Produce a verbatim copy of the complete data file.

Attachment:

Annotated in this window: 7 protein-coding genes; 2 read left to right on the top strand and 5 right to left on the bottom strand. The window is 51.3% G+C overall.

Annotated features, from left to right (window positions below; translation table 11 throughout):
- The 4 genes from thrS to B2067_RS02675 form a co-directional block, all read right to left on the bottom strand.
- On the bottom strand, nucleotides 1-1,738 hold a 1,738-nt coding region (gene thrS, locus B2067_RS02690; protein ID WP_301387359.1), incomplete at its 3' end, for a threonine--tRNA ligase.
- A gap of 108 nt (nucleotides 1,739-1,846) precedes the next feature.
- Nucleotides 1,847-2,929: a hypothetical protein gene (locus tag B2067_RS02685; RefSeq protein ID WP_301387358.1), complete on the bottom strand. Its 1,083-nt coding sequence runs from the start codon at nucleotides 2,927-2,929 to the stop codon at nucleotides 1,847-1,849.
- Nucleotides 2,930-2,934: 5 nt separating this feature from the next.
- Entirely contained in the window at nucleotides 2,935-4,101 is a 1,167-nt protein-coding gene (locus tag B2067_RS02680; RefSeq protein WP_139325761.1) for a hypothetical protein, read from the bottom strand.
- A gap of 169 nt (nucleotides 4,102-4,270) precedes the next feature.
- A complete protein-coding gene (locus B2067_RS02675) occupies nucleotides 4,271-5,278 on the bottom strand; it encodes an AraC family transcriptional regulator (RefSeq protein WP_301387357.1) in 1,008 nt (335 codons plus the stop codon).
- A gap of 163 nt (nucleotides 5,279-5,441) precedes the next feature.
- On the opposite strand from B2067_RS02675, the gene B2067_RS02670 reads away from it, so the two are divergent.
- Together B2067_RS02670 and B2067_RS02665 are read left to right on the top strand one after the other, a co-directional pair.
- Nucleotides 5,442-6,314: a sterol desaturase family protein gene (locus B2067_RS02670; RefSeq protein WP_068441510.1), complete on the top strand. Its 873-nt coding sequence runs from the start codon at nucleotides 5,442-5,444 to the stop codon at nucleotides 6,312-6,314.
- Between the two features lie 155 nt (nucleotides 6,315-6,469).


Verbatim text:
Annotated in this window: 7 protein-coding genes; 2 read left to right on the top strand and 5 right to left on the bottom strand. The window is 51.3% G+C overall.

Annotated features, from left to right (window positions below; translation table 11 throughout):
- The 4 genes from thrS to B2067_RS02675 form a co-directional block, all read right to left on the bottom strand.
- On the bottom strand, nucleotides 1-1,738 hold a 1,738-nt coding region (gene thrS, locus B2067_RS02690; protein ID WP_301387359.1), incomplete at its 3' end, for a threonine--tRNA ligase.
- A gap of 108 nt (nucleotides 1,739-1,846) precedes the next feature.
- Nucleotides 1,847-2,929: a hypothetical protein gene (locus tag B2067_RS02685; RefSeq protein ID WP_301387358.1), complete on the bottom strand. Its 1,083-nt coding sequence runs from the start codon at nucleotides 2,927-2,929 to the stop codon at nucleotides 1,847-1,849.
- Nucleotides 2,930-2,934: 5 nt separating this feature from the next.
- Entirely contained in the window at nucleotides 2,935-4,101 is a 1,167-nt protein-coding gene (locus tag B2067_RS02680; RefSeq protein WP_139325761.1) for a hypothetical protein, read from the bottom strand.
- A gap of 169 nt (nucleotides 4,102-4,270) precedes the next feature.
- A complete protein-coding gene (locus B2067_RS02675) occupies nucleotides 4,271-5,278 on the bottom strand; it encodes an AraC family transcriptional regulator (RefSeq protein WP_301387357.1) in 1,008 nt (335 codons plus the stop codon).
- A gap of 163 nt (nucleotides 5,279-5,441) precedes the next feature.
- On the opposite strand from B2067_RS02675, the gene B2067_RS02670 reads away from it, so the two are divergent.
- Together B2067_RS02670 and B2067_RS02665 are read left to right on the top strand one after the other, a co-directional pair.
- Nucleotides 5,442-6,314: a sterol desaturase family protein gene (locus B2067_RS02670; RefSeq protein WP_068441510.1), complete on the top strand. Its 873-nt coding sequence runs from the start codon at nucleotides 5,442-5,444 to the stop codon at nucleotides 6,312-6,314.
- Between the two features lie 155 nt (nucleotides 6,315-6,469).